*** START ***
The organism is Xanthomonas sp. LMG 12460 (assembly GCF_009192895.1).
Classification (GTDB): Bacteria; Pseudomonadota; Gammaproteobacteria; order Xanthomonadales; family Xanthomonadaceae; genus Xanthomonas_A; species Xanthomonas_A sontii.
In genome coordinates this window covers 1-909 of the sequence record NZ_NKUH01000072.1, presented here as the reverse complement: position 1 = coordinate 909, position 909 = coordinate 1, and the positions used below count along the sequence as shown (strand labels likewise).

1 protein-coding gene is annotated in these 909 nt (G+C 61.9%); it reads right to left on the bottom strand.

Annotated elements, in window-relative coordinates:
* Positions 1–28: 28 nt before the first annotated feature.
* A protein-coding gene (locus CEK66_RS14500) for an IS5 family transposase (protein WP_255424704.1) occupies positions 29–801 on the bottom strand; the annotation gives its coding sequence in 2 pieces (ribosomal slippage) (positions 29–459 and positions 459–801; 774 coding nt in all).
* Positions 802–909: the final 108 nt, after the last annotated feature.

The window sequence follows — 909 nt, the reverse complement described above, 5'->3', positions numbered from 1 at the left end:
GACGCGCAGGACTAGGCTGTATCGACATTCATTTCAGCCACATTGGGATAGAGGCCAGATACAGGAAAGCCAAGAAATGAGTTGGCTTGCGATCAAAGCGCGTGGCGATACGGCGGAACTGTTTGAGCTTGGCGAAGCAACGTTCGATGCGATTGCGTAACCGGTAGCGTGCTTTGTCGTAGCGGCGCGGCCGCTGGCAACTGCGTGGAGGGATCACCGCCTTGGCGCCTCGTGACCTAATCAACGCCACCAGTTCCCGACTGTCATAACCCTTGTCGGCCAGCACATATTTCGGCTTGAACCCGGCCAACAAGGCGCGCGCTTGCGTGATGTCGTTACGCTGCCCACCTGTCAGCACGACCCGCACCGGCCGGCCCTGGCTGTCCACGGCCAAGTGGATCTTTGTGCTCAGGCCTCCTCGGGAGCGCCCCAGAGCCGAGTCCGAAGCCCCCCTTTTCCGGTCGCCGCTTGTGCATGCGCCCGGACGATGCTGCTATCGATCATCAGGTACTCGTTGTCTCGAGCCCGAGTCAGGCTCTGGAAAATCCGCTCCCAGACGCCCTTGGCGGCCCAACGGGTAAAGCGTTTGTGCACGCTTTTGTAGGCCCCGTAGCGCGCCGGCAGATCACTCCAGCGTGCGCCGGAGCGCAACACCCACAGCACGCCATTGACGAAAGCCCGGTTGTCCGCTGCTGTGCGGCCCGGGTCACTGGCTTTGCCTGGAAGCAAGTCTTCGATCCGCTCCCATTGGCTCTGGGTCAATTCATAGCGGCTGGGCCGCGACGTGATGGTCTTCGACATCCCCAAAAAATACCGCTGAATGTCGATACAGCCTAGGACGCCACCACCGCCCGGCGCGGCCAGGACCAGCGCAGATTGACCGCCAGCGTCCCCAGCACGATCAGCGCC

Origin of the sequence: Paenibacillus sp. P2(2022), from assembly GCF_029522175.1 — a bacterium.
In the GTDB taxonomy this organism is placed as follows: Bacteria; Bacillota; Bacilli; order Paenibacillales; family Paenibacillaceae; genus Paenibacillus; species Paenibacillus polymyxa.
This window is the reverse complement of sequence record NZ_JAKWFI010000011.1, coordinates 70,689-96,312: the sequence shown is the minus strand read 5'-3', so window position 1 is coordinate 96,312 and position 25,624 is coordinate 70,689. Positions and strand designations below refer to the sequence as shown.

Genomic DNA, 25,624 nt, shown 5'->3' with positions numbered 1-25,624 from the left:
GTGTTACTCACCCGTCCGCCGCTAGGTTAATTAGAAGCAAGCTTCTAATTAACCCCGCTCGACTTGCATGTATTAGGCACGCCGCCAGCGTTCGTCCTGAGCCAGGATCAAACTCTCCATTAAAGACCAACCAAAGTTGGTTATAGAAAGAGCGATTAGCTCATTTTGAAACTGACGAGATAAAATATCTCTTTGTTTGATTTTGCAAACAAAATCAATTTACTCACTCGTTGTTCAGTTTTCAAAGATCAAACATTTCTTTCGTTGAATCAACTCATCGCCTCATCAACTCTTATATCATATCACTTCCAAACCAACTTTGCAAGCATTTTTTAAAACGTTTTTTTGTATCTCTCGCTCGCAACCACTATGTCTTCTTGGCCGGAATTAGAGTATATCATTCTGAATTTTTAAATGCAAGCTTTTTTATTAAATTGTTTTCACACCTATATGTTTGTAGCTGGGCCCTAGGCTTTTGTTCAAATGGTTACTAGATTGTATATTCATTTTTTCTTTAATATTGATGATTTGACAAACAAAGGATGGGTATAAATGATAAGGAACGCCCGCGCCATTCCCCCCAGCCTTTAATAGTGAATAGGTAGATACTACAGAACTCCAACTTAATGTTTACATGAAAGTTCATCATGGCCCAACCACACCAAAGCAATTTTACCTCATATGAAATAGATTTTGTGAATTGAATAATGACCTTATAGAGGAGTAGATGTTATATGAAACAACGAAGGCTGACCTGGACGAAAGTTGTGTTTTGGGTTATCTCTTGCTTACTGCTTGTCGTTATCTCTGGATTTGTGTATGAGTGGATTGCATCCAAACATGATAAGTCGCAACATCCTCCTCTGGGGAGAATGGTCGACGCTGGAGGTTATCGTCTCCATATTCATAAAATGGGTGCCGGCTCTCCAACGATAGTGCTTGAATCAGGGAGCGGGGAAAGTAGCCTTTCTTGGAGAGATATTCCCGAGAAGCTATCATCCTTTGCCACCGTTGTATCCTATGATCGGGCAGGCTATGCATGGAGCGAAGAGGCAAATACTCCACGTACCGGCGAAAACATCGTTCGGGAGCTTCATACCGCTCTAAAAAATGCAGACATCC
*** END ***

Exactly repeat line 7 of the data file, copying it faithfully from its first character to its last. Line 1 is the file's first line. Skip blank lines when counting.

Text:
* A protein-coding gene (locus CEK66_RS14500) for an IS5 family transposase (protein WP_255424704.1) occupies positions 29–801 on the bottom strand; the annotation gives its coding sequence in 2 pieces (ribosomal slippage) (positions 29–459 and positions 459–801; 774 coding nt in all).